Facebook exec David Fischer and his dad, Fed choice Stanley Fischer, are both well-suited to work for powerful women bosses.
FORTUNE -- Sheryl Sandberg must be the most politically connected executive in Silicon Valley.
There she was in Washington, D.C., last month when President Obama hosted a powwow with tech honchos at the White House.
Fifteen years earlier, the Facebook (FB) COO served as chief of staff to Larry Summers when he was MOREPatricia Sellers - Jan 13, 2014 11:38 AM ET
In copping the top jobs at the Fed and GM, Janet Yellen and Mary Barra mark a milestone--and show how more women leaders might get ahead.
FORTUNE -- For powerful women, this is a moment.
As Mary Barra prepares to take the wheel at General Motors (GM) next Wednesday--and no woman has never led a corporation that big--Janet Yellen moves in as the new chairman of the Federal Reserve. Meanwhile, the news MOREPatricia Sellers - Jan 10, 2014 1:23 PM ET
What do Warren Buffett, Amazon's late CFO, and employee perks at the Best Companies to Work For have in common? These top stories relate to living wisely and well.
FORTUNE -- I'm not sure what it means that the three most popular stories on Fortune.com in 2013 were, in order, "11 top perks from Best Companies," "Former Amazon star killed in bike accident" and "Warren Buffett is bullish on…women."
But I like that MOREPatricia Sellers - Dec 31, 2013 9:35 AM ET
Amy Schulman thought she was getting her dream job at Pfizer. Now she's out the door at the world's largest drug company.
FORTUNE -- Amy Schulman, one of Pfizer's (PFE) star execs and No. 43 on the Fortune Most Powerful Women list, is out of a job.
And the irony is that her dismissal comes just as she expected to vault into a much bigger one.
When I had lunch with Schulman, 53, MOREPatricia Sellers - Dec 17, 2013 5:59 PM ET
The best type of innovation is disruptive innovation. Who better to teach it than a star Google exec who ran the Pentagon's R&D arm?
FORTUNE -- Disruptive innovation is the kind that unhinges old ways of operating, juices competition and creates new growth.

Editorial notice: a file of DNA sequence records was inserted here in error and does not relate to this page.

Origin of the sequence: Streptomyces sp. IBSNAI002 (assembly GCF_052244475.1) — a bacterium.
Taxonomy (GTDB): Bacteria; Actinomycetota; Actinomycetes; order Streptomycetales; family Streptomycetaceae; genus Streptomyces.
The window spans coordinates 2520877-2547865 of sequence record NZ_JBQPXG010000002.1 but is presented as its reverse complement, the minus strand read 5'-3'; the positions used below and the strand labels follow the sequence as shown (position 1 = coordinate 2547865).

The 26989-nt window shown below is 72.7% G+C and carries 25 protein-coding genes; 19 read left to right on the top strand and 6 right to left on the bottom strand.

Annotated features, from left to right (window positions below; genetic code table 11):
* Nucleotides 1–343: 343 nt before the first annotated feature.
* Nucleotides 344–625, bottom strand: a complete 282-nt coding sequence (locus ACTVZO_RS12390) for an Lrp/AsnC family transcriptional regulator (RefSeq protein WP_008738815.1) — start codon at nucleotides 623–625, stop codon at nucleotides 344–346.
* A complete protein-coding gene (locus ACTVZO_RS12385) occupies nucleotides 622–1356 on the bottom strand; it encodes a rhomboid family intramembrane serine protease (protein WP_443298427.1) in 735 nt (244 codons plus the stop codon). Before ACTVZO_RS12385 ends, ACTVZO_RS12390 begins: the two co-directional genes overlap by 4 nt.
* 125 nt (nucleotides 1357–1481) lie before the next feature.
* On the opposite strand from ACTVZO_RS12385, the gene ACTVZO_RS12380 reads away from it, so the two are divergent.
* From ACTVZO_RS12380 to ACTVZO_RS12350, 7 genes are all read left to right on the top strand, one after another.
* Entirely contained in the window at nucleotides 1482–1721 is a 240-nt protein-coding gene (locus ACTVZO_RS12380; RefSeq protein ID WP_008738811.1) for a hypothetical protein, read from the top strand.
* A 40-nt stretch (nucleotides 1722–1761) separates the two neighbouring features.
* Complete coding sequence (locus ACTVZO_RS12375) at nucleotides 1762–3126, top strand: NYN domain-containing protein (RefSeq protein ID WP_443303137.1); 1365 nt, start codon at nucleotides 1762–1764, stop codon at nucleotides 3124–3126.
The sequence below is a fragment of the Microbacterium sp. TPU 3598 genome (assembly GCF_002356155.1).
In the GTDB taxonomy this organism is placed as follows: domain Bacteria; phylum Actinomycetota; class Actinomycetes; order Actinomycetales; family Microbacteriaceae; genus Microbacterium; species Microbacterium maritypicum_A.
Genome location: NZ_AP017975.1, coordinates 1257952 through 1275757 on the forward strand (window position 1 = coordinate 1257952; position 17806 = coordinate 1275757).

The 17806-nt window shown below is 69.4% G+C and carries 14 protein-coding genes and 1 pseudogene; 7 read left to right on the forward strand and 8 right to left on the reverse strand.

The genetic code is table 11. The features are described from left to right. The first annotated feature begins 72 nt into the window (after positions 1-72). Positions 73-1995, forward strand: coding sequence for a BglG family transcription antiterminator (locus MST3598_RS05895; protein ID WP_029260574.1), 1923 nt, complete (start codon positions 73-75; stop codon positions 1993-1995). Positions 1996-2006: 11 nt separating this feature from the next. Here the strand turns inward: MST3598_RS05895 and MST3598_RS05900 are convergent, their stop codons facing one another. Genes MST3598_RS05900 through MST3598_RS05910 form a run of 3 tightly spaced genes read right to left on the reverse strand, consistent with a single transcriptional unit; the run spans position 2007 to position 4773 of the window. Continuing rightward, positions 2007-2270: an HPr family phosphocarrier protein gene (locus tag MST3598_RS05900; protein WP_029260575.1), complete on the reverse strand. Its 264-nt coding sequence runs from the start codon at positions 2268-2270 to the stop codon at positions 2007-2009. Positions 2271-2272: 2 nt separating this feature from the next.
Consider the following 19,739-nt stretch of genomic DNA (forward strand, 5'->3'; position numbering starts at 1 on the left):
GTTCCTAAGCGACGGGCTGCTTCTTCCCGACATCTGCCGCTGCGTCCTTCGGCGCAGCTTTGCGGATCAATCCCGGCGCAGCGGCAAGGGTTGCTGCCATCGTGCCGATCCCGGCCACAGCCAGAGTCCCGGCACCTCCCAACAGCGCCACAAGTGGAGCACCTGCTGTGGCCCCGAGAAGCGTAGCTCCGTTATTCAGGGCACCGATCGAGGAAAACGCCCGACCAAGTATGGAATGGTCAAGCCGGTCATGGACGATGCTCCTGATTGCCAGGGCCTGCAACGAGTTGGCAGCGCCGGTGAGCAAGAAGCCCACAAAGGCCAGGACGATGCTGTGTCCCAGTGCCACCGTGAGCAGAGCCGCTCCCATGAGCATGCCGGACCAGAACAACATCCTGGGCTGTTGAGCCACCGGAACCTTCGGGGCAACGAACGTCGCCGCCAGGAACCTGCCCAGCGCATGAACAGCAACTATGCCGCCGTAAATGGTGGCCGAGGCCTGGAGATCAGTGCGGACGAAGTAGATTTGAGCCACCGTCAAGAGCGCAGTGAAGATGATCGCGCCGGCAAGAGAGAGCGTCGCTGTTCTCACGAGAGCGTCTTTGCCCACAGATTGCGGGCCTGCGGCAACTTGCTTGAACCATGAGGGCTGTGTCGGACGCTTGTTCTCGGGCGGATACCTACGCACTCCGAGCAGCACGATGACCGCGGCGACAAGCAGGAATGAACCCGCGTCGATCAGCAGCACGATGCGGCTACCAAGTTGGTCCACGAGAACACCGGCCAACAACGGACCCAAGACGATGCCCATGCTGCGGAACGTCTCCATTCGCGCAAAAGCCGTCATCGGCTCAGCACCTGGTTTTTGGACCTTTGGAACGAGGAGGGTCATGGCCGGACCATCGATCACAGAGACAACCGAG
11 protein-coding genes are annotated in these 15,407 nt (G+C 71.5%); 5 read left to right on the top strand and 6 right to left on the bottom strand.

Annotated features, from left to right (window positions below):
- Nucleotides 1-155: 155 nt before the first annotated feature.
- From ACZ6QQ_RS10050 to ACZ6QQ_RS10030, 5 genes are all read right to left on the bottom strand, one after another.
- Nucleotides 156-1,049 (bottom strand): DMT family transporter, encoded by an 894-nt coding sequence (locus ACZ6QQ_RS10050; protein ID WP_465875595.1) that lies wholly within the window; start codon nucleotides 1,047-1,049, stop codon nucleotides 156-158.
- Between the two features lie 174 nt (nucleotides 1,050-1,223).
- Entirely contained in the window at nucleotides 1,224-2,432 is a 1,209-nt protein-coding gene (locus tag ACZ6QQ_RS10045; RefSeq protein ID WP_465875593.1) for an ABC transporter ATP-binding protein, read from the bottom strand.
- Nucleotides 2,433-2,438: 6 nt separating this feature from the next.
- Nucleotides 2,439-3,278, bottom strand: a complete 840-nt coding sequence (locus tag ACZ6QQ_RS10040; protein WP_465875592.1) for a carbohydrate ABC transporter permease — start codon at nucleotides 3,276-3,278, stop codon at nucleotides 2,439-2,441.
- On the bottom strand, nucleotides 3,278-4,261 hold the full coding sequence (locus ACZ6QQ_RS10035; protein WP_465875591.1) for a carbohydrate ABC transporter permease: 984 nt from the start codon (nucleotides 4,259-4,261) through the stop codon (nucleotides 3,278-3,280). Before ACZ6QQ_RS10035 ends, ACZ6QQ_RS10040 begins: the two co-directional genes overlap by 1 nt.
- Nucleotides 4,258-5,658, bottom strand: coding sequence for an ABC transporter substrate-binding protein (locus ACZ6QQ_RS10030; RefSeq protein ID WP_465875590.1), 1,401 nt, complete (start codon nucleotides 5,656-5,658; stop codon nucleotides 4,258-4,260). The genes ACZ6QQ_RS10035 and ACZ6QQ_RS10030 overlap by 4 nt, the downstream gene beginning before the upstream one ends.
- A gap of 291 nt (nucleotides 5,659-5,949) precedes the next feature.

One of the world's leading experts on the subject is Regina Dugan, Motorola Mobility's SVP in charge of Advanced Technology and Projects, a skunkworks-inspired unit devoted to delivering breakthrough innovations. MOREPatricia Sellers - Dec 17, 2013 8:51 AM ET
The news at General Motors and Twitter proves that women are gaining traction on boards. Demand for tech expertise will change the boardroom ratios in the Fortune 500.
FORTUNE -- While the CEO appointment of Mary Barra at General Motors (GM) is historic (no other woman on earth has ever led a business so big), here's another interesting fact that went largely unnoticed: When Barra joins the GM board on January 15, MOREPatricia Sellers - Dec 13, 2013 11:48 AM ET
General Motors' designated CEO will run the largest woman-led Fortune 500 company.
Mary Barra, the newly named CEO of General Motors (GM), will become the 23rd female CEO of a Fortune 500 company.
And based on revenue--which is what the Fortune 500 is all about--she tops the rankings of women in charge of America's largest companies.
When Barra assumes the top job from current chief Dan Akerson on January 15, she'll be running MOREPatricia Sellers - Dec 10, 2013 12:20 PM ET
|Albertsons to merge with Safeway|
|Alleged Bitcoin creator denies he's the one|
|Everything must go: There's a flood of store closings|
|Jobs report: Hiring picked up in February|
|The real reasons to export U.S. gas|